Property Investing/ Property Advice: Series 4 of 7; Series 4: FINANCE: Part 1

I believe you must engage a Buyers Agent with every property purchase, Using a Buyers Agents/Buyers Advocate and Property Advisor is key to more property investment success. These are extracts from my latest book “The Australia Property Investment Handbook 2018-2019″. In all good book stores now. Also Read Property Finance Made Simple and Property Investing Made Simple. Property investment, using buyers agents/ buyers advocates, is so important, and if looking in Melbourne for example, you should look for Melbourne Buyers Agents or Melbourne Property Advisors.


Investment strategists, property investment, buyers agents, Melbourne buyers advocates, Melbourne Buyers Agents, Melbourne Property Advisors,


Rule: Avoid using a company that is vertically integrated, i.e. they have their own finance division, property division and even conveyancing division, there are too many horror stories to mention that have resulted from people using these types of organisations. There is quite simply a complete lack of accountability if everything is done in house.


When considering buying an investment property, the most important thing you need to know is what you can afford to borrow. Until you know this you cannot start looking for a property, unless you just want to waste your time.

I recommend using a broker. There are so many reasons why you should not go straight to a bank. My recent book is a must read for you to understand this more.

Bank branches can place a great deal of pressure on their ‘in house’ loan writers, expecting them to cross sell insurance, financial planning services and other types of debt like credit cards and personal loans. As recent events have demonstrated, even the biggest banks can be investigated for scandals, selling the wrong insurance products to the wrong people, and end up investigated by the regulatory authorities for alleged involvement in money laundering activities.


Rule: When obtaining finance, do not go directly to a bank; use a good broker.


When assessing what is best suited to your needs, you need to consider the loan type and features such as line of credit, a redraw facility, an offset account, a fixed rate loan, length of time to fix the loan, variable rate loan, and whether you pay lenders mortgage insurance.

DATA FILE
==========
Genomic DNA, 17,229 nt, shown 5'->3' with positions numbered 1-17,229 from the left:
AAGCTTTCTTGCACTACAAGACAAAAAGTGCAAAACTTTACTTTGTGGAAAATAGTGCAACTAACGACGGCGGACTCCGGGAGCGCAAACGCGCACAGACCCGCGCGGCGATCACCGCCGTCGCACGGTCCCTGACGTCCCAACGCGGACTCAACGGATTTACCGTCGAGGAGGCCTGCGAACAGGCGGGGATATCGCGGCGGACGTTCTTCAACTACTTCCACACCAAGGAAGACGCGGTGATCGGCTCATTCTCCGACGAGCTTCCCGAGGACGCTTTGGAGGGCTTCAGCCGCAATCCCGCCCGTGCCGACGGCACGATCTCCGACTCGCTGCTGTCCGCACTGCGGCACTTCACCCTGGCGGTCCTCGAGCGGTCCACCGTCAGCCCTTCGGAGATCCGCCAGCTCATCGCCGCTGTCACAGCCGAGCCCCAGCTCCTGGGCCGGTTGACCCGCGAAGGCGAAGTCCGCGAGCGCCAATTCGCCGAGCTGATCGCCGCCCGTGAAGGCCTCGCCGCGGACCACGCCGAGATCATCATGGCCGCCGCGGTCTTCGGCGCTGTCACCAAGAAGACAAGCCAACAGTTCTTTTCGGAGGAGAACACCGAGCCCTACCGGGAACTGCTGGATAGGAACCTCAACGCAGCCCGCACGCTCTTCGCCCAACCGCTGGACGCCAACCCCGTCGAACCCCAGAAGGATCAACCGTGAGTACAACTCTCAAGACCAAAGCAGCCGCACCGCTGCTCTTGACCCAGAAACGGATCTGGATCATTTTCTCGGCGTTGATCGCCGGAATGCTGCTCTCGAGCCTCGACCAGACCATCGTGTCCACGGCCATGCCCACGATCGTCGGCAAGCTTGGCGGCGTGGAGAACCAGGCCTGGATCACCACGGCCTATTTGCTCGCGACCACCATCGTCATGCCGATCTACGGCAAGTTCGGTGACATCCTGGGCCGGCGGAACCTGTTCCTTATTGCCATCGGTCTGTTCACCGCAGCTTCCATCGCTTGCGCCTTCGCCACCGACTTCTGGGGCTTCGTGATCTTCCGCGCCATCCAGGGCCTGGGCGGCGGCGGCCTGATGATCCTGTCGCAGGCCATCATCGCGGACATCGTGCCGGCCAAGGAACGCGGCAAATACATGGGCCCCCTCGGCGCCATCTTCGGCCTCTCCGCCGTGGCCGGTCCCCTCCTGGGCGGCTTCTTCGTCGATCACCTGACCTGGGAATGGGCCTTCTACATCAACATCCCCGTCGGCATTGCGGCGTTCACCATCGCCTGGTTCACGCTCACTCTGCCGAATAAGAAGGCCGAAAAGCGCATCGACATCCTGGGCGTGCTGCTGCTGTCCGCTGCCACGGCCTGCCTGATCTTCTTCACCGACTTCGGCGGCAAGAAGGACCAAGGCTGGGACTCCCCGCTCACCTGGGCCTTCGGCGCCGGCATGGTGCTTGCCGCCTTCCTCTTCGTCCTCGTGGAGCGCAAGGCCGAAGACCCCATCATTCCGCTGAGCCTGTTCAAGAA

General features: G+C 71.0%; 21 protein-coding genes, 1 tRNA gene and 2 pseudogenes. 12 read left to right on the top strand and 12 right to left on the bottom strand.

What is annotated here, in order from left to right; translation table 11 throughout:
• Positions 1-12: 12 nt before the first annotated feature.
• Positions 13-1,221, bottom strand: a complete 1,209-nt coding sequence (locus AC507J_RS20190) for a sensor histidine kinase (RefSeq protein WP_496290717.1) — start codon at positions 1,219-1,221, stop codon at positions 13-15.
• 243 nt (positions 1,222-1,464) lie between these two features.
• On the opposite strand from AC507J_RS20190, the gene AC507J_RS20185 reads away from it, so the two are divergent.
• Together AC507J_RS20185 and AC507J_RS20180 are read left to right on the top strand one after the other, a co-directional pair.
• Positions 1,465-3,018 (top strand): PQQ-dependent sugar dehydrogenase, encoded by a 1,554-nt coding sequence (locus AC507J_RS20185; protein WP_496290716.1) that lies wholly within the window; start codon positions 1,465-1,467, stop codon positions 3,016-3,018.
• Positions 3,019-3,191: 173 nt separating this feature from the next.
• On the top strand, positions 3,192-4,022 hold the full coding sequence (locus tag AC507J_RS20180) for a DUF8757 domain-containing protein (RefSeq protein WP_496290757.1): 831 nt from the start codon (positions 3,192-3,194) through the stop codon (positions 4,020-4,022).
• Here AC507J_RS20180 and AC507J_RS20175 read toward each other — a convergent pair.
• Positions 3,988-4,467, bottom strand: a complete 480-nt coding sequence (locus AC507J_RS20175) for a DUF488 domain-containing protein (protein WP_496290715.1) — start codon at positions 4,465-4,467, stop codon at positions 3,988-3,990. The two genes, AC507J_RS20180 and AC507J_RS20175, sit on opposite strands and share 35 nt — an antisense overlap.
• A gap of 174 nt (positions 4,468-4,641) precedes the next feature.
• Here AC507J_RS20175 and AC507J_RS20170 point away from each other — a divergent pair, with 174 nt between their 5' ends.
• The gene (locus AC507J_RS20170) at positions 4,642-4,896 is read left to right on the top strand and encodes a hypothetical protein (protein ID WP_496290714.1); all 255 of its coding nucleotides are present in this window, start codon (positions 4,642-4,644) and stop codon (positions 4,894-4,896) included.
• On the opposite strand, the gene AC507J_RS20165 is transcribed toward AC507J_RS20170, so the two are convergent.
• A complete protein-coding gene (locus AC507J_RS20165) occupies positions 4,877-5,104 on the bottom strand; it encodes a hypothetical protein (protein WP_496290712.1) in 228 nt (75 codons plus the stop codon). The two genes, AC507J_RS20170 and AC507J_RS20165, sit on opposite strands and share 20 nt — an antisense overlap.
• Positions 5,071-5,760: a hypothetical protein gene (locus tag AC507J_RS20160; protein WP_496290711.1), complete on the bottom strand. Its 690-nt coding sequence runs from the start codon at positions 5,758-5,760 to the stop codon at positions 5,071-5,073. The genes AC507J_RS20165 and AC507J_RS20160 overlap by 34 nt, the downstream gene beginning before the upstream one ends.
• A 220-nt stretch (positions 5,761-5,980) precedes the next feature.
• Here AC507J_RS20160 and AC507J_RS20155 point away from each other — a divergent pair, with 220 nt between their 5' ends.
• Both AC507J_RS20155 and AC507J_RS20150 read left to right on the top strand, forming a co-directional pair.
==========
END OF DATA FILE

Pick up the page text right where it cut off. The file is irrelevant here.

Every lender is different as are their borrowing capacity calculators. Your borrowing capacity may vary by tens and tens of thousands.


The cost of the mortgage should never be based just on current interest rates, but rather the future cost of debt. Look at ‘repayment figure’ not ‘interest rate’ to understand the cost to you.

There are many cases where a lower rate can equal higher repayments, compared to a slightly higher rate with lower repayments, due to lower fees. The most important consideration is whether the loan gives you what you want, this is determined by policy, whether the policy of that particular lender ticks all your boxes. It is a minefield out there and can be quite frustrating doing it yourself.

Most people focus on the ‘now’, not the ‘what if’. The modelling of holding costs – taking into account interest rates, lending criteria, income being earned, unexpected changes in personal circumstances – and being better prepared, is so important. Not factoring in the potential future cost of debt in conjunction with actual living expenses (which may differ to the standard expenses the lender will factor in), is the craziest thing you can do.


Deciding when to fix or have your rate variable


Ultimately, it’s a question of risk appetite. If a person has a low risk appetite, perhaps fixed rates are important. It is not necessarily about making or saving money as much as it is about minimising future risk.

Variable rates used to be tied to the market but they’re now at regular and on-going ‘risk’ at being changed as and when, and to what, the given lender feels in the mood for at the time, especially for interest only on investment and owner-occupied loans and principle and interest repayments on investment, although to a lesser degree.

To hedge your bets, perhaps you consider half fixed and half variable; it’s a personal decision.

Fixing the rate is a risk reduction strategy. It provides piece of mind that for the selected period of time the interest rate won’t change and the repayment will stay the same. Bear in mind the lender has priced the fixed rate to the projected market, meaning they have more resources than you or me – and you cannot outsmart them.